And the dream of the pioneers in the Jezreel Valley, in the 1920s. With the same cap and the singing of the “Internationale” intertwined with the words: “The hands of our forgiven brothers will be made strong and fair/By the dust of our land when they are there; Do not lose your spirit of elation/Come stand shoulder to shoulder with the nation.” And with them the boundless dreamers, led by Elkind, who weren’t satisfied with redeeming the nation, and returned from the fields of the Jezreel to the Soviet Union to redeem the workers of the whole world. Founders of the Jewish Kolkhoz in the Crimea, builders of the Jewish republic in Birobidzan, until they were silenced, and oppressed, sent to punishment camps, to be killed.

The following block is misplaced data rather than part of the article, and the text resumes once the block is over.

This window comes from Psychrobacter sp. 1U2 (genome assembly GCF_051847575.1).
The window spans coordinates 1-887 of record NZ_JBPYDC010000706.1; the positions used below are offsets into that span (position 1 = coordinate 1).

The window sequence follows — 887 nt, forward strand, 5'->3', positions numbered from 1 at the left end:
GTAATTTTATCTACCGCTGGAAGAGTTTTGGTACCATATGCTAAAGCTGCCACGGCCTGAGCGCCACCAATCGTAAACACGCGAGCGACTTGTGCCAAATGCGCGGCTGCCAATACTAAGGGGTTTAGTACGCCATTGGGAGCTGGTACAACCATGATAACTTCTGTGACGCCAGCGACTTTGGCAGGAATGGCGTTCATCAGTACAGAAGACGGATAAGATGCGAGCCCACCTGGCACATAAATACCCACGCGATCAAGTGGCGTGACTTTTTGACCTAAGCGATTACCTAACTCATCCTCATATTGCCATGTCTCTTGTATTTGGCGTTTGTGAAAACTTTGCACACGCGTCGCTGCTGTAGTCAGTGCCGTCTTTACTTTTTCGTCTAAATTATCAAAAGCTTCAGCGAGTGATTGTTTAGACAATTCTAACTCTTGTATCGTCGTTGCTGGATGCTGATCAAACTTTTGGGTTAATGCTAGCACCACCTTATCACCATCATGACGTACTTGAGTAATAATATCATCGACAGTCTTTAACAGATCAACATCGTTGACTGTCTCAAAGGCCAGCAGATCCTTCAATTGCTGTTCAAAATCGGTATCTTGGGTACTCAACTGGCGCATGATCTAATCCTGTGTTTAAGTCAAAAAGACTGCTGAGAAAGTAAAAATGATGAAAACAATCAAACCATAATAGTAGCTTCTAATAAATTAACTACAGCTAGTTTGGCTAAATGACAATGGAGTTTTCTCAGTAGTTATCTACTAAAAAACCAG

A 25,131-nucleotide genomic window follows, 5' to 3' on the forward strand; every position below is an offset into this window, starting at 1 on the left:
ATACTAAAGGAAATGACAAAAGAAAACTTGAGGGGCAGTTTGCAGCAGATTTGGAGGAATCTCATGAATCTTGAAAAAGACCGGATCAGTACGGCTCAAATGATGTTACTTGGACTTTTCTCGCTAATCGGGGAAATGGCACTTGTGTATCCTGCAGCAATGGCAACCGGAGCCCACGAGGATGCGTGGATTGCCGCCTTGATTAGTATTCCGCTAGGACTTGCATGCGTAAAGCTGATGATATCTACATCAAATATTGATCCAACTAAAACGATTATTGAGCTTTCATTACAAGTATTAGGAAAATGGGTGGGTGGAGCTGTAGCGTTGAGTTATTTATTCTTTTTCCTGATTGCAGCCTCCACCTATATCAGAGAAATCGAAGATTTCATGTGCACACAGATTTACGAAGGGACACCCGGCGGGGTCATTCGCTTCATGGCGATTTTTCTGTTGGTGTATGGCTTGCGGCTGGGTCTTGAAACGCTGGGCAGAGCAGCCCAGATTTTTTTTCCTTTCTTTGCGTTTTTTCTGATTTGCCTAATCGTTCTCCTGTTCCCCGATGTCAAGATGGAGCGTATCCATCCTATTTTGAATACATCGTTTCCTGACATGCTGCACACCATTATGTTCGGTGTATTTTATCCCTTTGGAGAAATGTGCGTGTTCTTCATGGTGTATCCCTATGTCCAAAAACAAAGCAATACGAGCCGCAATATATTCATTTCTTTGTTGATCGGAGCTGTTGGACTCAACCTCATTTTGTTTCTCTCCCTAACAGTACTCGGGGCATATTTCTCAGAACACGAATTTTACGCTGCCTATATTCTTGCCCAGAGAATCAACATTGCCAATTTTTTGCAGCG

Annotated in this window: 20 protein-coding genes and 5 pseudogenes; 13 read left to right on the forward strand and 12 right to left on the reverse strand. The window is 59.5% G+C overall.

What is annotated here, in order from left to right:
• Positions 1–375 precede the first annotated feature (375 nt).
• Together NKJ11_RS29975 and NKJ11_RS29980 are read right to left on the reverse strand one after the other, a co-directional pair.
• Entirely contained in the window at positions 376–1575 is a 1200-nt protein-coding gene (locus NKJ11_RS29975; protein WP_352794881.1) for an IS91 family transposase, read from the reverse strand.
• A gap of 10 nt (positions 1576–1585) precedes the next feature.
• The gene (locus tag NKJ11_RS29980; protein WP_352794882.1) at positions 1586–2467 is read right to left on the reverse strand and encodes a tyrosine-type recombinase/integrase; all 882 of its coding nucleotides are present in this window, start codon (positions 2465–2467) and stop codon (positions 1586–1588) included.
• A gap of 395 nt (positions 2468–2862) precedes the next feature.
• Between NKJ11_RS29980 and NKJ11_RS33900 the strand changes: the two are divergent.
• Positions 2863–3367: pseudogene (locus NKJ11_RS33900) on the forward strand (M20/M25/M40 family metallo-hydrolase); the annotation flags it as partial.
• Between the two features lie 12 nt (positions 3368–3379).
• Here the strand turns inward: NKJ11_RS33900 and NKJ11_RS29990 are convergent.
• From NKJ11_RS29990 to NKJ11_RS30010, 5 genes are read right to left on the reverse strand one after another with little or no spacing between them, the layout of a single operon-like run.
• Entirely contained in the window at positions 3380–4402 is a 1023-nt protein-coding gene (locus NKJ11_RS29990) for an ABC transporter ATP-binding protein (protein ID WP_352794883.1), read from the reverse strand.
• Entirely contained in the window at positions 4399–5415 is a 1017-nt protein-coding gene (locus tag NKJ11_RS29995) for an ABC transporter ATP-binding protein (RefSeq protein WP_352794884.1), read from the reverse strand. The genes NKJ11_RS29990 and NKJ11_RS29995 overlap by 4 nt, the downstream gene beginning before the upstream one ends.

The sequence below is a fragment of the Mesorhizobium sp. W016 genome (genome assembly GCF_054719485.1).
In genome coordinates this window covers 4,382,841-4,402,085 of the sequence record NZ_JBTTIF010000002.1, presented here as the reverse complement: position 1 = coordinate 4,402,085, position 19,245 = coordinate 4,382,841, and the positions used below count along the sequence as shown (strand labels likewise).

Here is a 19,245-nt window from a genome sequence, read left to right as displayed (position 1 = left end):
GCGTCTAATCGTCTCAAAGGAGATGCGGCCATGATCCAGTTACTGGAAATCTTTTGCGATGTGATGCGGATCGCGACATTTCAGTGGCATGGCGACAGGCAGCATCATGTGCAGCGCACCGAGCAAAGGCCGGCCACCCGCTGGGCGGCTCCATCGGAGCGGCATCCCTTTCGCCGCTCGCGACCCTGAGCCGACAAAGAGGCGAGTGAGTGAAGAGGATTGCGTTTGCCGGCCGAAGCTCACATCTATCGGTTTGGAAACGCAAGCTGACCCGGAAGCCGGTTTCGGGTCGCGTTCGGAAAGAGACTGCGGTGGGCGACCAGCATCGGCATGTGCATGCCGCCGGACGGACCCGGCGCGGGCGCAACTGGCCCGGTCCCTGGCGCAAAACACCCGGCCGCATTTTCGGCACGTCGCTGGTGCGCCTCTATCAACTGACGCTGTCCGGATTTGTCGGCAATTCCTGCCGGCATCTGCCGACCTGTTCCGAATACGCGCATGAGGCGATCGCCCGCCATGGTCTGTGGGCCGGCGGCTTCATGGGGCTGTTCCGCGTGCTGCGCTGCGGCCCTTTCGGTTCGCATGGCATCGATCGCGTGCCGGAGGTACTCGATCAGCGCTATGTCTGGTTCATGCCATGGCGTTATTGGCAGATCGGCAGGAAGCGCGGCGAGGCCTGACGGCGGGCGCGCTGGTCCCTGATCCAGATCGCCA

A fragment of a dream still flickering in Aleksey Polonkiy’s soft-as-steel glance. From the corner of the machine, the corner of the republic of the dream of human freedom, which remains only as a tombstone in the twenty-first century. When, day and night, the slaves of the Third World create the dreams of advertising, still enslaved to the global economy. Far from Aleksey Polonkiy, far from the dream that once throbbed in Bironidzan.
And I, in the heart of the war between two nations over the same strip of land, between entwined opposed tales of Exile and redemption. I with my dreams of release. Release of property, release of debts, release of slaves. Of opening the fences of the estate to my brothers, to the poor of thy people, to the stranger, to the beast of the field. And the words of the Prophet as a distant dream are still on our lips. “Neither shall they learn war any more.” And the iron steamroller of hatred threatening as always to smash the dreams.